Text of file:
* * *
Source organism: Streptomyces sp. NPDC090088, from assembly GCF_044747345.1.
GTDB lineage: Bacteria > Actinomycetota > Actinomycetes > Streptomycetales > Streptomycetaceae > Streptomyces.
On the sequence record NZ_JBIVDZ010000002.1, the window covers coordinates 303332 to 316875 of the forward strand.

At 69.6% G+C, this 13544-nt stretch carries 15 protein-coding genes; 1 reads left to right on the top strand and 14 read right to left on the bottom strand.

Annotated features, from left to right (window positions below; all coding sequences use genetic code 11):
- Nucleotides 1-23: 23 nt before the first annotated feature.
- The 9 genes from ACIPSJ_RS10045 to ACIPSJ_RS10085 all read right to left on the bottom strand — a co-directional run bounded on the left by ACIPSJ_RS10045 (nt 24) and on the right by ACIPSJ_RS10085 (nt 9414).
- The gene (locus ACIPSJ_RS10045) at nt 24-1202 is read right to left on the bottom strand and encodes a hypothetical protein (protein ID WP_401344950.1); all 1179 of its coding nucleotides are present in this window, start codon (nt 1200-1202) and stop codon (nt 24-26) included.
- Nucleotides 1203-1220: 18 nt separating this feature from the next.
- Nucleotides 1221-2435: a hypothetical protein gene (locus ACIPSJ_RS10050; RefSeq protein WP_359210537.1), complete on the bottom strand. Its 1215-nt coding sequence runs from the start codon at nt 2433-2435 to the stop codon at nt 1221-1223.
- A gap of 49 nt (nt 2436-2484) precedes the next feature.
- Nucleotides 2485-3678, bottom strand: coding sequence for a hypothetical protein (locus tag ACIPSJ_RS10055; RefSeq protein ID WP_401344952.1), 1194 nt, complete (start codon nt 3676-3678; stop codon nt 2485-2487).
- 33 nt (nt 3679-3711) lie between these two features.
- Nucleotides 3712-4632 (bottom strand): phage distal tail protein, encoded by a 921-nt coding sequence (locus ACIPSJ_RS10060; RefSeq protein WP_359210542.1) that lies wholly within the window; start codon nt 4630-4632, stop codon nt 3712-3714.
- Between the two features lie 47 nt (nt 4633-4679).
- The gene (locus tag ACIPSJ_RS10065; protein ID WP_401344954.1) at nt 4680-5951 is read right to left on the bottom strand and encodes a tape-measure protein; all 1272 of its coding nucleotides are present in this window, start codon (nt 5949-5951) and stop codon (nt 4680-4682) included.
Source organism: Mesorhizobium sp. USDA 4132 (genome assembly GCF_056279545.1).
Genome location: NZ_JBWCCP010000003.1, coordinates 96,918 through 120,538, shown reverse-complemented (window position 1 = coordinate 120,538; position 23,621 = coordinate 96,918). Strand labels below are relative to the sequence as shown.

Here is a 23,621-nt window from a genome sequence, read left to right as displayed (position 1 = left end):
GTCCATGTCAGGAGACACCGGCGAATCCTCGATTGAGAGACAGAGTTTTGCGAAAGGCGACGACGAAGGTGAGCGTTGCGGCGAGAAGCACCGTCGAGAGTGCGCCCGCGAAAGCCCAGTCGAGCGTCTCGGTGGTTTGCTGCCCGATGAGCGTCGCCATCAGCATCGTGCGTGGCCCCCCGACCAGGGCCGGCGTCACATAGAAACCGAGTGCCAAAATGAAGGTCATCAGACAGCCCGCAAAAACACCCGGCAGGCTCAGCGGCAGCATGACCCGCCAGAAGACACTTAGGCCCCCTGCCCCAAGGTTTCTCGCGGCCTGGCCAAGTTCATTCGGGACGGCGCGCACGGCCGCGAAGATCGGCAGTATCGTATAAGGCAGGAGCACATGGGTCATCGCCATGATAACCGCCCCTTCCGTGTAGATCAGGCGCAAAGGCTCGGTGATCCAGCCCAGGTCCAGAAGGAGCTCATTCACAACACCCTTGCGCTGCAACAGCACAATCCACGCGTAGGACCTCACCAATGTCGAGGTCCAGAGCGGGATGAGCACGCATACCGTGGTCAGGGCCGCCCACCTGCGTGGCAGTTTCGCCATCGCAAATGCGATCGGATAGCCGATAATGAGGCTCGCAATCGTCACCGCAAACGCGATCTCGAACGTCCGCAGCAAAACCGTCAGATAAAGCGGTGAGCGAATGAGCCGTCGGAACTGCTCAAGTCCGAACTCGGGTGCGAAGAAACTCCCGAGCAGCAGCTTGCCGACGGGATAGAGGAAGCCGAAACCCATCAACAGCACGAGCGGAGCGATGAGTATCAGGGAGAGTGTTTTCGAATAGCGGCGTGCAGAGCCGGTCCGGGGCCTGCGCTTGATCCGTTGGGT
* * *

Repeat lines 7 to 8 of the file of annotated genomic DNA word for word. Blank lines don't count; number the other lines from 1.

- The 9 genes from ACIPSJ_RS10045 to ACIPSJ_RS10085 all read right to left on the bottom strand — a co-directional run bounded on the left by ACIPSJ_RS10045 (nt 24) and on the right by ACIPSJ_RS10085 (nt 9414).
- The gene (locus ACIPSJ_RS10045) at nt 24-1202 is read right to left on the bottom strand and encodes a hypothetical protein (protein ID WP_401344950.1); all 1179 of its coding nucleotides are present in this window, start codon (nt 1200-1202) and stop codon (nt 24-26) included.